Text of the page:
Examples can be multiplied. It simply does not follow that what a good person chooses themselves chooses to do must be the same as what that person recommends or requires other people to do.

    There can be quite good reasons, based on the differences between the people in question and their situations, which mean that what a good person chooses to do will not be the same as what he commands others to do. Nothing about this entails the commandments he gives are arbitrary.

  • So Matt… your ethical base is ACTUALLY what is good for the person involved, and you have abandoned this silly DCT entirely. Well done :)

  • So Matt… your ethical base is ACTUALLY what is good for the person involved, and you have abandoned this silly DCT entirely. Well done

    I am not sure what you mean by the ambiguous term “ethical base” . But if you suggestion is that because God takes the welfare of people into account when he issues commands to them it follows that moral obligations are constituted ( or identical) with peoples welfare and not his commands then that does not follow.

    Note the inference relied on here :
    . If A is constituted by B, and someone has reasons r for bringing about B, then A is constituted by r. not B

    This is obviously silly consider a counter example. The property of being a bachelor is constituted by the property of being an unmarried man, John has reasons for being unmarried, he hates women, therefore, the property of being a bachelor is constituted by the property of hating women and not of being an unmarried man.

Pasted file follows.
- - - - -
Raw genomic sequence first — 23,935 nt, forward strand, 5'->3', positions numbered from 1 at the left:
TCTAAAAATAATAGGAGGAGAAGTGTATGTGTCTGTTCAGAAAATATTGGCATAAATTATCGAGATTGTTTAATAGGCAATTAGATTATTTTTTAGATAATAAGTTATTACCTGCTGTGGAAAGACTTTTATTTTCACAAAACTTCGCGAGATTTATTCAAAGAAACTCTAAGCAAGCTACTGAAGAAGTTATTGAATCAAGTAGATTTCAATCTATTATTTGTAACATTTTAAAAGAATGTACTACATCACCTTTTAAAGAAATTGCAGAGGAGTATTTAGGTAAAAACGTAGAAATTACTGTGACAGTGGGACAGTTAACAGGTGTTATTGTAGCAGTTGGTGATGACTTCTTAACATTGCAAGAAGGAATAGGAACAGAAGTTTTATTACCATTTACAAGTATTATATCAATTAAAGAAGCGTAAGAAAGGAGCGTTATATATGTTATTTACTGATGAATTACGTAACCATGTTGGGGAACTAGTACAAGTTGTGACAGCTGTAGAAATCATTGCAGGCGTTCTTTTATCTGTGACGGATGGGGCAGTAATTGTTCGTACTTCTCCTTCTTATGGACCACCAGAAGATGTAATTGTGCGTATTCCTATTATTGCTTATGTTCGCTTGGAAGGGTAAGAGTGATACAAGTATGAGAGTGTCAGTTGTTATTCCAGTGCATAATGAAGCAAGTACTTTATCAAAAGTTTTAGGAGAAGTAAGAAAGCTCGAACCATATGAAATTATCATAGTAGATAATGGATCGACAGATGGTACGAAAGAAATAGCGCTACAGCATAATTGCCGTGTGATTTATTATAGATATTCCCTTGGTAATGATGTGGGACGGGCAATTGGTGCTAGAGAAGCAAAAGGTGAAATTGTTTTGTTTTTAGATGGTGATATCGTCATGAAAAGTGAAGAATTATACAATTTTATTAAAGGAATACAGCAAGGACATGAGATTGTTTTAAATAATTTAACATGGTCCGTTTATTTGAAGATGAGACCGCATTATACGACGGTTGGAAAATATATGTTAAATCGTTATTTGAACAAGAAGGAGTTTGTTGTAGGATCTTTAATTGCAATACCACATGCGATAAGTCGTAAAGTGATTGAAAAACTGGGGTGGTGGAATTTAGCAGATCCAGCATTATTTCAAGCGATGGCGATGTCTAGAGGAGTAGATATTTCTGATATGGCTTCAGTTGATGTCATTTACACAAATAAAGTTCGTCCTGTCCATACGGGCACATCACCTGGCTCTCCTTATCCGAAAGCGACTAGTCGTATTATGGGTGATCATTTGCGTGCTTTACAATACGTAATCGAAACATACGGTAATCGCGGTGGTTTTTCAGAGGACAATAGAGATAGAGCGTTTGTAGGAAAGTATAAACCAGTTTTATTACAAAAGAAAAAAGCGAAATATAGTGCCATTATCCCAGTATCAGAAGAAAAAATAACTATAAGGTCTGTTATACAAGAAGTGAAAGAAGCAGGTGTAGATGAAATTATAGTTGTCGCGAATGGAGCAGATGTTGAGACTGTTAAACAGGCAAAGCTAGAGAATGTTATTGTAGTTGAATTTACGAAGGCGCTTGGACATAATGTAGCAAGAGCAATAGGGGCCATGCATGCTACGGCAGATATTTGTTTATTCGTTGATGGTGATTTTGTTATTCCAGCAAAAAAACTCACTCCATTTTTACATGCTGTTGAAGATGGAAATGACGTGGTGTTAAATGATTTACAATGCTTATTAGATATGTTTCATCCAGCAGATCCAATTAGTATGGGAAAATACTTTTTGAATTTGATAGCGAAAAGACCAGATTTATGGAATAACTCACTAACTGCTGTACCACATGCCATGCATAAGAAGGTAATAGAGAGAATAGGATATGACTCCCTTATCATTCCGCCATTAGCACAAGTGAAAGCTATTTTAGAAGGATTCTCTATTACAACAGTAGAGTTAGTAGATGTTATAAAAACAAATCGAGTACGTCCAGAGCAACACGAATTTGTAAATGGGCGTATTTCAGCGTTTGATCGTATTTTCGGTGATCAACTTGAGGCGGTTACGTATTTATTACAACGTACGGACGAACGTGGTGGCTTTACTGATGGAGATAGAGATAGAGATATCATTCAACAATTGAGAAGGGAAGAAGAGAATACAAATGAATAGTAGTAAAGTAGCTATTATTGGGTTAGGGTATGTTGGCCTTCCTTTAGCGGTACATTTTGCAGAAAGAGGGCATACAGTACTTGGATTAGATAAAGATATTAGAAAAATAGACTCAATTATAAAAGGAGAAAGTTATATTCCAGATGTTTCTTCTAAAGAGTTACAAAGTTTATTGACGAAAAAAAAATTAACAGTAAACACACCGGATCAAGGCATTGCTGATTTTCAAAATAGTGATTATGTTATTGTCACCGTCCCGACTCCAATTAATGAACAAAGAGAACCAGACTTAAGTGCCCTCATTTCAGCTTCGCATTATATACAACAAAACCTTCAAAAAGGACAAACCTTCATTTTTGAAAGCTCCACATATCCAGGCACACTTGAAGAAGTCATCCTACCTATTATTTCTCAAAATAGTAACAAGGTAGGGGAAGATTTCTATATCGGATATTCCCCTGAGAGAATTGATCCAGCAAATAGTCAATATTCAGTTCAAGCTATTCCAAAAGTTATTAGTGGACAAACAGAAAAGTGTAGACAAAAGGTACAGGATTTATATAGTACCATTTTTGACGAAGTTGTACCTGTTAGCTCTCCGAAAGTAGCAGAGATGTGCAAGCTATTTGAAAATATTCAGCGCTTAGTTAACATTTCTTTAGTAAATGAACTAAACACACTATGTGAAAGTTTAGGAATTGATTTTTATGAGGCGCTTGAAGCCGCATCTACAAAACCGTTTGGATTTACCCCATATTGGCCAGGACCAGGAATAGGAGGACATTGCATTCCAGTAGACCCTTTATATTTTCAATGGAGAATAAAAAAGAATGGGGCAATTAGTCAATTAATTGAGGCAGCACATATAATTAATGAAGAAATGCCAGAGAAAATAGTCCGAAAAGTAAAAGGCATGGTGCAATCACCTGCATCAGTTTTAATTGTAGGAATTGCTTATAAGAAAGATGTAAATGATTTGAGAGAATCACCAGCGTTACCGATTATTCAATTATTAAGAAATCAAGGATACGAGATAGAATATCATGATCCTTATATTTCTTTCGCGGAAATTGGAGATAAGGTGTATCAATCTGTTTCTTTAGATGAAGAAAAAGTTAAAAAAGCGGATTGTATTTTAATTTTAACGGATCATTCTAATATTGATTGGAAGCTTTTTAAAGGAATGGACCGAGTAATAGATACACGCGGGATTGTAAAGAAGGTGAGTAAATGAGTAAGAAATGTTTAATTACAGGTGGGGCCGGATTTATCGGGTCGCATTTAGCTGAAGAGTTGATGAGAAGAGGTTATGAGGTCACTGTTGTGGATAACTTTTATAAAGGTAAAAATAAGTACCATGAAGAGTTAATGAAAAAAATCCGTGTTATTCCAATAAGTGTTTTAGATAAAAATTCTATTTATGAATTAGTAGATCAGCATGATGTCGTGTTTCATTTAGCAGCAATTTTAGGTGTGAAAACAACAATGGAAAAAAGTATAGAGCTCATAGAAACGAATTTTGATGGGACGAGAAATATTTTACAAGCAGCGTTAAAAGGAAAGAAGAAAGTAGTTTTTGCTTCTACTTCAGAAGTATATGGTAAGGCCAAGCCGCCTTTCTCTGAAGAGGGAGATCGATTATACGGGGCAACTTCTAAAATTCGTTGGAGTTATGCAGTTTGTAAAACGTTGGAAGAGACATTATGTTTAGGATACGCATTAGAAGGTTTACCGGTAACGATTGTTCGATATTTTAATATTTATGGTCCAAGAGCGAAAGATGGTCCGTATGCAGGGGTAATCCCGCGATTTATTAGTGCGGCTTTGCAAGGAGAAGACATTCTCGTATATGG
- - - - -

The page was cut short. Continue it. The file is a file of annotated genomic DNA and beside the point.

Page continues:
• “I am not sure what you mean by the ambiguous term “ethical base” . ”

    The foundation from which you build your ethical theory. Your counter example is of no relevance, because despite your straw-man attempt I never argued along the lines you suggest.

    Basically what you have done when trying to justify the rather vile DCT is to fall back on another ethical theory to give it some sort of justification.

    It is unpalatable to swallow “everything God commands is good”, so the DCTheorist has to have a second theory (which they pretend not to notice)…

    In your case it is that a good action is an action which benefits someones well being, but any other theory could be substituted in its place. For instance a DCTheorist could say “everything God commands is good… (and God command things which bring the most happiness to the most people)” OR “everything God commands is good… (and God commands things which make the world more beautiful)” and so on and so forth.

    The fact is no one just STOPS with “everything God commands is good” … they pretend to, but there is another theory whispering in the background. WHat this means of course, to anyone not stuck in a dellusion, is that the first half of the sentence (the bit not in brackets) can be safely dropped and the theory still works.

    Conclusion? I will let you puzzle that one out for yourself.

    But if you suggestion is that because God takes the welfare of people into account when he issues commands to them it follows that moral obligations are constituted ( or identical) with peoples welfare and not his commands then that does not follow.

    Note the inference relied on here :
    . If A is constituted by B, and someone has reasons r for bringing about B, then A is constituted by r. not B

    This is obviously silly consider a counter example. The property of being a bachelor is constituted by the property of being an unmarried man, John has reasons for being unmarried, he hates women, therefore, the property of being a bachelor is constituted by the property of hating women and not of being an unmarried man.

  • Suppose I am a really excellent driver and I have the ability to drive at 200km/hr without risking harm to any person. Suppose also that I know that most other people lack this ability. If I care about not risking harm to others then what I choose to do may differ from what I recommend that everyone else do.//